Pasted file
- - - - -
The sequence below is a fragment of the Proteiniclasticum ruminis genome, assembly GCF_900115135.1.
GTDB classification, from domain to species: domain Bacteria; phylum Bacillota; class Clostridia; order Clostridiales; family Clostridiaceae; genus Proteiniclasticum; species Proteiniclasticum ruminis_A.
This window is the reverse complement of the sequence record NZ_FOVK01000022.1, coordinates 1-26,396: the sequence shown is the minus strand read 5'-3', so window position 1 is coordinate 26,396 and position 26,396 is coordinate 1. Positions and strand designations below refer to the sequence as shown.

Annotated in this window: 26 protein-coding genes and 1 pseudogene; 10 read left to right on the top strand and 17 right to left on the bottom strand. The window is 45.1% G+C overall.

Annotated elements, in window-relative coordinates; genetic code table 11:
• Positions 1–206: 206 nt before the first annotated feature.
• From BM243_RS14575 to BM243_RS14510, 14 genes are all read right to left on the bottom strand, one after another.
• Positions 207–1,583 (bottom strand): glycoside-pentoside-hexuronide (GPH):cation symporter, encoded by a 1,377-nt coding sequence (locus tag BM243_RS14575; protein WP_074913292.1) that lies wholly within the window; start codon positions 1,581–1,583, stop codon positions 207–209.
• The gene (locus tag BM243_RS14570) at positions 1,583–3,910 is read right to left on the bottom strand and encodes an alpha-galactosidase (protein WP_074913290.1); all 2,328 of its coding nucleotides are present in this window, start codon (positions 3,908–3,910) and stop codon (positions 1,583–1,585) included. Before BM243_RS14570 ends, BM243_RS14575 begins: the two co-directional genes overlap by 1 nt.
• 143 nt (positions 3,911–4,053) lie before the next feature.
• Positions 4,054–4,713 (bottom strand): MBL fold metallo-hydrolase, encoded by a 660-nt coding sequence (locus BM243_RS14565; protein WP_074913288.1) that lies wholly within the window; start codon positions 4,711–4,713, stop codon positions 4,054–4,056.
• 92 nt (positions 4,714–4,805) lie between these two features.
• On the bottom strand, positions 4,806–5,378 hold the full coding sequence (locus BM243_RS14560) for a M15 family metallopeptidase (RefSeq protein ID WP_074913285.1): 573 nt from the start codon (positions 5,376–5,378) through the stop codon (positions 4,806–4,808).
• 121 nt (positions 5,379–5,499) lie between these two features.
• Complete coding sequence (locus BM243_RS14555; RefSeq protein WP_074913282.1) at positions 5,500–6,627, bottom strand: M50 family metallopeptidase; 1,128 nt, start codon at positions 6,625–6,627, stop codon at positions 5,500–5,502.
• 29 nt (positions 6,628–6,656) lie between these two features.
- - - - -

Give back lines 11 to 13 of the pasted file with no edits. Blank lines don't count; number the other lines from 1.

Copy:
• Positions 4,054–4,713 (bottom strand): MBL fold metallo-hydrolase, encoded by a 660-nt coding sequence (locus BM243_RS14565; protein WP_074913288.1) that lies wholly within the window; start codon positions 4,711–4,713, stop codon positions 4,054–4,056.
• 92 nt (positions 4,714–4,805) lie between these two features.
• On the bottom strand, positions 4,806–5,378 hold the full coding sequence (locus BM243_RS14560) for a M15 family metallopeptidase (RefSeq protein ID WP_074913285.1): 573 nt from the start codon (positions 5,376–5,378) through the stop codon (positions 4,806–4,808).